Severe COVID-19 Survivors Remain at Risk
A new peer-reviewed study published in Frontiers in Medicine by researchers from the University of Florida found people who survived severe cases of COVID-19 had more than twice the risk of dying in the year after recovery compared to people who had a mild or moderate disease or who never had COVID-19.
Additionally, the risk of dying from COVID-19 effects appears more significant for people under 65 years of age.
In fact, the risk of 12-month mortality among adults under 65 hospitalized with COVID-19 is increased by 233% over those who are COVID-19 negative.
Nearly 80% of the downstream deaths among patients with COVID-19 were for causes other than respiratory or cardiovascular.
In fact, 80% of such deaths occurred for various reasons that are not typically associated with Covid-19. This suggests that the patients experienced an overall decline in their health, which left them vulnerable to various ailments.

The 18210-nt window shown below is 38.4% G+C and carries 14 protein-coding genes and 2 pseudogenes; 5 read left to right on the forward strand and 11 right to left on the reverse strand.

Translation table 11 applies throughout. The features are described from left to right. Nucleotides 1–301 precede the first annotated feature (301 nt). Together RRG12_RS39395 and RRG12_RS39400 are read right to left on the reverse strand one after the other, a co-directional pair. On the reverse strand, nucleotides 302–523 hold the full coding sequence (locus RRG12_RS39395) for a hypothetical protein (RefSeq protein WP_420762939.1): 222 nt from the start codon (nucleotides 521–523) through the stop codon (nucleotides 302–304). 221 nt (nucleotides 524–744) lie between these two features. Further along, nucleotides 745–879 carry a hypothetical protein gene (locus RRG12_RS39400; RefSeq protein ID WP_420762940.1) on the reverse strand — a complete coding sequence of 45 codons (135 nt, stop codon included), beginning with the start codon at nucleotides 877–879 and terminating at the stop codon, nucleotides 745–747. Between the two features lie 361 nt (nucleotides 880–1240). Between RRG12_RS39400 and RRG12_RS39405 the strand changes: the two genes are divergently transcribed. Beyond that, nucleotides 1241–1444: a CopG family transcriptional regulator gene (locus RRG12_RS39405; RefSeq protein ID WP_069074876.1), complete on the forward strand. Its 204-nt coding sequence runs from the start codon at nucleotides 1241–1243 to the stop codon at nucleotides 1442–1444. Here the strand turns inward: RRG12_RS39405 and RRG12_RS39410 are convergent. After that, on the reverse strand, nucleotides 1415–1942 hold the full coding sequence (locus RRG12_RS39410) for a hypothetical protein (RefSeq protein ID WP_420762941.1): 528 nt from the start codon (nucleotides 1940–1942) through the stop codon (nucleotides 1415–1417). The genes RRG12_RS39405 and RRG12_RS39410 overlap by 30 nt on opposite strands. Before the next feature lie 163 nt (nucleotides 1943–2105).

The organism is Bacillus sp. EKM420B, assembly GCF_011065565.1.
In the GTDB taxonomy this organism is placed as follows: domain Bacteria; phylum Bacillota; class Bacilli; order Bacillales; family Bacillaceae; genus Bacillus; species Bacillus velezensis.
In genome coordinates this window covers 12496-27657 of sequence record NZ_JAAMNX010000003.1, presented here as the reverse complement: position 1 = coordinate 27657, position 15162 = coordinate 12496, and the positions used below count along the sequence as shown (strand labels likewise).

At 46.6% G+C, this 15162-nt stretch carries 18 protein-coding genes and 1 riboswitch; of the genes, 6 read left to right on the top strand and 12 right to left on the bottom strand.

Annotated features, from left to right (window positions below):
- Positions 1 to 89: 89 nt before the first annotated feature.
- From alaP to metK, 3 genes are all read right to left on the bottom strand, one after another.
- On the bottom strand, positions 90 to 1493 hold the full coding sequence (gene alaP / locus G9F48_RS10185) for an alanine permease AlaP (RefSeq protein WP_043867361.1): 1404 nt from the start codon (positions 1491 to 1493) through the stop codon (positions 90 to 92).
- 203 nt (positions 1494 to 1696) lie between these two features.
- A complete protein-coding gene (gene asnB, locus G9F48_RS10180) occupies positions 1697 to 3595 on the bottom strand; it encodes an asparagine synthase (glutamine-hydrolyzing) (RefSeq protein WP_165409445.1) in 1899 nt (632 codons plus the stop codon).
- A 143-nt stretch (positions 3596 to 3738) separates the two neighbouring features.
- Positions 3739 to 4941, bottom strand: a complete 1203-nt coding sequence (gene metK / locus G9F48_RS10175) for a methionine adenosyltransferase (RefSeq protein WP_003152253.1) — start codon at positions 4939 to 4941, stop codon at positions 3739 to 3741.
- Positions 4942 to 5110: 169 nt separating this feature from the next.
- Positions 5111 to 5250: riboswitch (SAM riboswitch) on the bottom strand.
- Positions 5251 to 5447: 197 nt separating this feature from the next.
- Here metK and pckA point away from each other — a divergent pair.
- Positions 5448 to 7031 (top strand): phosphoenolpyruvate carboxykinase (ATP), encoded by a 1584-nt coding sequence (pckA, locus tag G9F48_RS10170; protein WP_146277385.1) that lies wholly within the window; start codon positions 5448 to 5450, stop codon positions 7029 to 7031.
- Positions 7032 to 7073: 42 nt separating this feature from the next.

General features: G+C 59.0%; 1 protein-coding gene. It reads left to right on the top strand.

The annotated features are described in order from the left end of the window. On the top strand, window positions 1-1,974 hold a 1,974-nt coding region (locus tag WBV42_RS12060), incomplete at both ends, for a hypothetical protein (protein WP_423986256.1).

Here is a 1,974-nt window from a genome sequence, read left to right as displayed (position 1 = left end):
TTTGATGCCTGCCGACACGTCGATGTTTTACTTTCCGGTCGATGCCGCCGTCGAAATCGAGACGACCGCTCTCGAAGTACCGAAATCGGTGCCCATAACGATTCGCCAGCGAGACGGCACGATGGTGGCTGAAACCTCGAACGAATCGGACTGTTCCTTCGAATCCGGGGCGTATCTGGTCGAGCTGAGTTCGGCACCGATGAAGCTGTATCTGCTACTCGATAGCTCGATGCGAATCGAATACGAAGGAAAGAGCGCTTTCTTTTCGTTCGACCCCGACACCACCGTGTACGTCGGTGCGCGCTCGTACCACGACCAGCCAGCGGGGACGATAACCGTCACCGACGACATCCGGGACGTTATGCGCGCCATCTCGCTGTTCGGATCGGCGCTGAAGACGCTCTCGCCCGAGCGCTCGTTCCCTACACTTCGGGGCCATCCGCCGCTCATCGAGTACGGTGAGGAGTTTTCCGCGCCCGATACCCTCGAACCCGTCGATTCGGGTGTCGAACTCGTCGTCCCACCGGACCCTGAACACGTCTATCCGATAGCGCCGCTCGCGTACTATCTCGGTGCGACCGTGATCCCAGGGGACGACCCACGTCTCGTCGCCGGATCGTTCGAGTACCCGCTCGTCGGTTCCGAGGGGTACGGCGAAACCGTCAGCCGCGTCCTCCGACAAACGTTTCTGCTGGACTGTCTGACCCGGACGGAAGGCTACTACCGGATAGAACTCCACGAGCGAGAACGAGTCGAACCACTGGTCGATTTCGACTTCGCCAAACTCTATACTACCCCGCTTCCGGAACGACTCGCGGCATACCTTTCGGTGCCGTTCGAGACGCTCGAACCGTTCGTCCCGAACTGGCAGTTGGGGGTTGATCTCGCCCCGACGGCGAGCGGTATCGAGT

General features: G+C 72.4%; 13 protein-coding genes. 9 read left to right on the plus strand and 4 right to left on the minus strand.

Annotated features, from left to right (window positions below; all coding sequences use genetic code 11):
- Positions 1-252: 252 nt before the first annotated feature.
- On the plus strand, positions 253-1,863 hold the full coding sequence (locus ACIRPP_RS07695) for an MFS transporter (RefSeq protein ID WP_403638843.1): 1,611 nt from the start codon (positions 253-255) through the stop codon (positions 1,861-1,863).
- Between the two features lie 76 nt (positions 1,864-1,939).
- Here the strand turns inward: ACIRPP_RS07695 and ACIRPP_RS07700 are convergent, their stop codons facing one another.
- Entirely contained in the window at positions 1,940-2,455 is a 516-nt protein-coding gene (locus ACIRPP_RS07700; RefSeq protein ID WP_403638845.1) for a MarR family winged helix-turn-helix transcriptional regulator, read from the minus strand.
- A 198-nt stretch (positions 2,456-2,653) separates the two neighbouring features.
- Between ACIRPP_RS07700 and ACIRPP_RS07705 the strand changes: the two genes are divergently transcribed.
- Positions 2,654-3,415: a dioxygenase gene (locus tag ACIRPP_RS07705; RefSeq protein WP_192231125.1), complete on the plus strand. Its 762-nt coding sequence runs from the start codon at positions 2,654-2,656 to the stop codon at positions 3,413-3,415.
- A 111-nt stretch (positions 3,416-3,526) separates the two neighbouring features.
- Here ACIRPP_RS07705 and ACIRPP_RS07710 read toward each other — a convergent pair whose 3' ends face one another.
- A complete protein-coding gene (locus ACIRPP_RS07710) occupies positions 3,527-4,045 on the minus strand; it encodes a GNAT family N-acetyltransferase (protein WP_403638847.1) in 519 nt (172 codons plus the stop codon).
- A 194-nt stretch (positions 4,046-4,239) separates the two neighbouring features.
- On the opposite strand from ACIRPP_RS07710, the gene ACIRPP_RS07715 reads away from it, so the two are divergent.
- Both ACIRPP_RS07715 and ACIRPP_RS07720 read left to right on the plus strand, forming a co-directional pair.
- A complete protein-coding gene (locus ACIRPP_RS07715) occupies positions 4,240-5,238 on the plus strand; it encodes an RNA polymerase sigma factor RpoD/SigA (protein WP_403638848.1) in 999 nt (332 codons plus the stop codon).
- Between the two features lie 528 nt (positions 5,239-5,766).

When nearly all COVID-19 hospitalizations are preventable, this study points to an under-investigated sequela of COVID-19 and the corresponding need for prevention.
"Taking your chances and hoping for successful treatment in the hospital doesn't convey the full picture of the impact of Covid-19. Therefore, our recommendation at this point is to use preventive measures, such as vaccination, to prevent severe episodes of Covid-19," stated these researchers in a press release.
The researchers tracked electronic health records of 13,638 patients who underwent a PCR test for Covid-19 within the University of Florida health system, with 178 patients experiencing severe Covid-19, 246 mild or moderate Covid-19, and the rest testing negative. All patients included in the study recovered from the disease, and the researchers tracked their outcomes over the next 12 months.
No conflicts of interest were disclosed.